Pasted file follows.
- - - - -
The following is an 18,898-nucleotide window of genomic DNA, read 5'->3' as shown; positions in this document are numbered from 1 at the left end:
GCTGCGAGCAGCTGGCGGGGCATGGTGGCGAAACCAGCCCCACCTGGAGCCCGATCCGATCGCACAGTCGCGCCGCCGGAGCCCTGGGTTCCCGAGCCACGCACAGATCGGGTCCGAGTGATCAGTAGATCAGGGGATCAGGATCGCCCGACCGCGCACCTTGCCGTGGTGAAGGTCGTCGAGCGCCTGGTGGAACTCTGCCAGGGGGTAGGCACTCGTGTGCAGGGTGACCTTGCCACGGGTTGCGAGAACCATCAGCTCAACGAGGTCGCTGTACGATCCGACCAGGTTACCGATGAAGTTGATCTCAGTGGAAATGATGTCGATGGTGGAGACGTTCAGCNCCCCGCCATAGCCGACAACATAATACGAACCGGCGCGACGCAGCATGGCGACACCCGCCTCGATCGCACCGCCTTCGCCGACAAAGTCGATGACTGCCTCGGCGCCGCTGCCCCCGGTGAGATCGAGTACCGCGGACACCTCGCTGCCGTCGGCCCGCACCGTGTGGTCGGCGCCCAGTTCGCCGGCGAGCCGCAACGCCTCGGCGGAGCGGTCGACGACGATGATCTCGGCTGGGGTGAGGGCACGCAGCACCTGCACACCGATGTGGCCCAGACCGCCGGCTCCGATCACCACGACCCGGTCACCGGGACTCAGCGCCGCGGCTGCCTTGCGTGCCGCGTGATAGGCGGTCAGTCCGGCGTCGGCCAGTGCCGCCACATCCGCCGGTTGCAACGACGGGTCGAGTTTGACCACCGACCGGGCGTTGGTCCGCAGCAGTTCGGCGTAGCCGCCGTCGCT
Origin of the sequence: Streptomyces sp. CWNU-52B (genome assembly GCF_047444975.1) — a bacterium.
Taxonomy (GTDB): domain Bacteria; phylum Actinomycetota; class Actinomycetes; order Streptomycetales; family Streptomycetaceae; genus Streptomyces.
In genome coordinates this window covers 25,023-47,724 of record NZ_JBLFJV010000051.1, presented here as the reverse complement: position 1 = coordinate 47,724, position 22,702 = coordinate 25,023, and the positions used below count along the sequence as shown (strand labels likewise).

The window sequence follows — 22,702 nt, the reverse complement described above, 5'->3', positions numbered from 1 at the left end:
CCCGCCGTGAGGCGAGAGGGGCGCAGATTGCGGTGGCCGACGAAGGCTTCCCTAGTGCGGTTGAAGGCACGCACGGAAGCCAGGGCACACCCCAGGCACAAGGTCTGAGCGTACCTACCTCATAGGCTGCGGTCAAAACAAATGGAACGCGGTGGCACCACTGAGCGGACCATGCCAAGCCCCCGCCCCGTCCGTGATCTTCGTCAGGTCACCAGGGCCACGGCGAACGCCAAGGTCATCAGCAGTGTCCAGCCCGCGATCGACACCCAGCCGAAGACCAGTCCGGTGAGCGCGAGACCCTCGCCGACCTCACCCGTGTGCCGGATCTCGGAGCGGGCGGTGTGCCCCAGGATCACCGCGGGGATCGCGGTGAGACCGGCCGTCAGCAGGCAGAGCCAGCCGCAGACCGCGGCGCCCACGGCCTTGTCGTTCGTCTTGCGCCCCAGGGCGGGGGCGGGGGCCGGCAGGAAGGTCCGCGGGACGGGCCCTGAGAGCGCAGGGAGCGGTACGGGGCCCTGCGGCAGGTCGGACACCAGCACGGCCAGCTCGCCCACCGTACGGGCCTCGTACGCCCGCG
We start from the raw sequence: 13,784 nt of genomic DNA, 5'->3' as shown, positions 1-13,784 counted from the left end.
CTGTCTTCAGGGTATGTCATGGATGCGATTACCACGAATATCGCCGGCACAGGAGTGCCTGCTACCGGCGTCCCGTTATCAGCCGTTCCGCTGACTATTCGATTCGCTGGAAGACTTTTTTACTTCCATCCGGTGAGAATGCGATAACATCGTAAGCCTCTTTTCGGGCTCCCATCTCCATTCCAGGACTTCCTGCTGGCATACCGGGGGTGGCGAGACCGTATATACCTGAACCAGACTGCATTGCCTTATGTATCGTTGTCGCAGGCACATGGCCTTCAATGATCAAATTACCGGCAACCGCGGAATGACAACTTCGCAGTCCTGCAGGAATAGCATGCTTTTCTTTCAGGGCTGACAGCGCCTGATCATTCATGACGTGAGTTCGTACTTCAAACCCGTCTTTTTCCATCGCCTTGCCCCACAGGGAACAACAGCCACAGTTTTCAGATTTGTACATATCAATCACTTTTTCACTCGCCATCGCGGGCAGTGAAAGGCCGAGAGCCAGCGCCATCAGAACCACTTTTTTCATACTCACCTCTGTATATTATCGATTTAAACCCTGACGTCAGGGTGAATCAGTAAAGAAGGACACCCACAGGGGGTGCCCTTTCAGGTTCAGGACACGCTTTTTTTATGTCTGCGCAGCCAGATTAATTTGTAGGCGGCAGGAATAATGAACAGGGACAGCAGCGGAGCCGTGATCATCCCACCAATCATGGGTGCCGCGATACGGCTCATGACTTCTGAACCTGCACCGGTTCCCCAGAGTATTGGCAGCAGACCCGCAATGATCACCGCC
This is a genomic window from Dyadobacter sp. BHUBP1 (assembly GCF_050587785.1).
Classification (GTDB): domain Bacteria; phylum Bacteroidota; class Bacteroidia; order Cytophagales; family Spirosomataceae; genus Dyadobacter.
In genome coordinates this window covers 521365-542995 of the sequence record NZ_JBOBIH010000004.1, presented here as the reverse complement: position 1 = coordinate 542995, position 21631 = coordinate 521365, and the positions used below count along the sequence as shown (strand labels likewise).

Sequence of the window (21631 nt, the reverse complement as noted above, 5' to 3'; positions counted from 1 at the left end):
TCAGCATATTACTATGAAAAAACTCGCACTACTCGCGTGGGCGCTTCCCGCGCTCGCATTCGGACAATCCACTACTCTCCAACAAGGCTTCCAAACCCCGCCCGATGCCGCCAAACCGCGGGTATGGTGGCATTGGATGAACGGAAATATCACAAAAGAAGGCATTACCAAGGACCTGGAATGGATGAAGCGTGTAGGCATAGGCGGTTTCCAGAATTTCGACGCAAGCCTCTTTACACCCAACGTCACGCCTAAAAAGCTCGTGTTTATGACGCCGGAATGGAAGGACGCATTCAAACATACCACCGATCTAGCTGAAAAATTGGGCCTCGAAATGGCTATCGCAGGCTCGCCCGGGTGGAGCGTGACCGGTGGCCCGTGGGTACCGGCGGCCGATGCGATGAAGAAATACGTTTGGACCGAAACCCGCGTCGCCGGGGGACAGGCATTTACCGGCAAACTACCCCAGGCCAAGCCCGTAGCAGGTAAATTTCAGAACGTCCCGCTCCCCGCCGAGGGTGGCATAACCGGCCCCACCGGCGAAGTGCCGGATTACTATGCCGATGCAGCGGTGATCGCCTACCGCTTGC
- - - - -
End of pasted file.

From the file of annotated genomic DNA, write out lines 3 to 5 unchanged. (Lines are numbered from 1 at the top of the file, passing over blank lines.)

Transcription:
Origin of the sequence: Streptomyces sp. CWNU-52B (genome assembly GCF_047444975.1) — a bacterium.
Taxonomy (GTDB): domain Bacteria; phylum Actinomycetota; class Actinomycetes; order Streptomycetales; family Streptomycetaceae; genus Streptomyces.
In genome coordinates this window covers 25,023-47,724 of record NZ_JBLFJV010000051.1, presented here as the reverse complement: position 1 = coordinate 47,724, position 22,702 = coordinate 25,023, and the positions used below count along the sequence as shown (strand labels likewise).